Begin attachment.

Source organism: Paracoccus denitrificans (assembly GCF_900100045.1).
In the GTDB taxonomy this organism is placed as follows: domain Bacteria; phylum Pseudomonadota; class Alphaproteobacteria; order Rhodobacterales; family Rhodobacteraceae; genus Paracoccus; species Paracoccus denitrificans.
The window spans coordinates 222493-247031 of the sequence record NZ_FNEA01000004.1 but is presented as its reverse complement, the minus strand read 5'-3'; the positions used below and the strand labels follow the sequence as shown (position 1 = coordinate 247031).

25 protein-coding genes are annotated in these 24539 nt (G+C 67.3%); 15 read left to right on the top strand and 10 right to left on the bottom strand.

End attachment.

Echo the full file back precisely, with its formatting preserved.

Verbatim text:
Source organism: Paracoccus denitrificans (assembly GCF_900100045.1).
In the GTDB taxonomy this organism is placed as follows: domain Bacteria; phylum Pseudomonadota; class Alphaproteobacteria; order Rhodobacterales; family Rhodobacteraceae; genus Paracoccus; species Paracoccus denitrificans.
The window spans coordinates 222493-247031 of the sequence record NZ_FNEA01000004.1 but is presented as its reverse complement, the minus strand read 5'-3'; the positions used below and the strand labels follow the sequence as shown (position 1 = coordinate 247031).

25 protein-coding genes are annotated in these 24539 nt (G+C 67.3%); 15 read left to right on the top strand and 10 right to left on the bottom strand.